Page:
This is a story of salvation but also rewards or loss of rewards. Matthew always mixes rewards for some with eternal damnation for others,

These parables are designed to teach the immanent return of Christ. It could be real soon, or it could be a long time away. But either way, we need to be go ahead and live our lives (sleep like the virgins did) but stay prepared. We need to live and work like the master is going to be back any minute (like the faithful servant did), because we are going to be rewarded for how hard we worked while he was gone (parable of talents).

This parable focuses on the need to be ready, especially if there is a delay. 5 of the bridesmaids who were wise and took extra oil with them in contrast to the other 5 who did not (foolist bridesmaids).

III. Symbolism

1. “Wedding Feast” – God’s Kingdom. Among many Jewish circles, a never-ending feast symbolized the Kingdom. The story was told to his followers

2. Town crier – The town crier was the evangelist who proclaimed the coming King in the marketplace.

3. Night – represented the dark times of persecution prophesied before the final judgement. All the signs pointed toward the lived experience of Matthew’s audience: a Jewish-Christian community awaiting Jesus’ return.

4 “long time in coming” vs. “delayed” – Issue of second coming

The bridegroom is "a long time in coming" rather than "delayed," because "delayed" presumes an expectation of a pre-arranged, set time when the bridegroom and bride would arrive, and at the time of Jesus there was no such custom. There was of course a general expectation of when things would be held, but the customquot;in was that things began when the key people showed up.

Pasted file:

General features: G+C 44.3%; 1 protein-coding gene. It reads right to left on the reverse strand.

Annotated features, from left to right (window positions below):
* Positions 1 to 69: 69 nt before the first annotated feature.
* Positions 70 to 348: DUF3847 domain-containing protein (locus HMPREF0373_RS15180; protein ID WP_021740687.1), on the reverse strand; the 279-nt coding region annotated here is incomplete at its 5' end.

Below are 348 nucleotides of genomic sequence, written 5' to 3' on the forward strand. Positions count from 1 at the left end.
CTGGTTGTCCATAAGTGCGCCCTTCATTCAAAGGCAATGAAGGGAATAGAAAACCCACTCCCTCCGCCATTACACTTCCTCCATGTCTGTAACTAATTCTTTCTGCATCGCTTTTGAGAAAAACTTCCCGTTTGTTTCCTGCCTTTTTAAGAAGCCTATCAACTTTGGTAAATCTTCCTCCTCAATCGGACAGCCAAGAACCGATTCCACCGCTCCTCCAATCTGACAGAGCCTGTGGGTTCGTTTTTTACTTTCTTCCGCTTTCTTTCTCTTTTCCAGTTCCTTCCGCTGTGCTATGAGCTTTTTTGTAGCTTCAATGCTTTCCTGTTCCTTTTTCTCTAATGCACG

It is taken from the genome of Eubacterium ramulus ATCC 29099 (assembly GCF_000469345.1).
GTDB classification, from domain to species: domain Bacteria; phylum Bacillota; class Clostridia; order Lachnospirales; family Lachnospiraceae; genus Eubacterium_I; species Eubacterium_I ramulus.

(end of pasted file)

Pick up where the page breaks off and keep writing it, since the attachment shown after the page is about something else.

5 Bridegroom – Jesus The Kingdom is present in Christ, but not fully realized. The "present, but not yet" nature of the Kingdom gives us hope as we look forward to the future

Like the wedding party, Christ and his bride (the church) are supposed to be going to every house to make sure no one is left uninvited.

6. Bride

Bride is absent! The bride is not mentioned: perhaps they will discover at the end that there was no other than themselves

7. Lamps

The lamps represented the disciple’s example which gave light to the world (see Matthew 5:14-16). ). In this context, the time of slumber became the delay of the Lord’s coming

8. Olive Oil

What does the lamp oil represent, if anything? While some have attempted specific answers (good deeds, the Holy Spirit), in the absence of any particular indication, it seems that a generic reference to faithful and obedient discipleship as defined by the whole gospel is more convincing

9. “I don’t’ know you” – How well does the Lord know you? How close is God’s relationship with you? That seems to be a key element in this parable.

To the unprepared, Jesus is a stranger.

When the foolish virgins find the shut door, they cry out, "Lord, Lord, open to us." The response is, "Truly I am telling you, I don’t know you." A similar scene is presented by Jesus in Mt 7:21-23:

Not everyone who says to me, "Lord, Lord," will enter the kingdom of heaven, but only the one who does the will of my Father in heaven. On that day many will say to me, "Lord, Lord, did we not prophesy in your name, and cast out demons in your name, and do many deeds of power in your name?" Then I will declare to them, "I never knew you; go away from me, you evildoers.

10. Wise and Foolish – Christian community

The followers of Christ can be divided into two camps: five foolish = five foolish followers. Five wise = five faithful followers of Christ

Those who built their house on the rock in Matthew 7/Luke 6 were those who heard the word of God AND did it. Those who built their house of the sand were those who heard the word of God but did NOT do it.

The word implies someone who is given to cautious planning and thinking ahead

IV. Key Messages

Matthew opposes the frantic quest for eschatological information, and he pictures faithful disciples as those who do their duty at appropriate times and are thus prepared for the Parousia whenever it comes. Such disciples can lay down to sleep in confidence, rather than being kept awake by panicky last-minute anxiety. Thus the emphasis is "be prepared," not "keep awake,watch."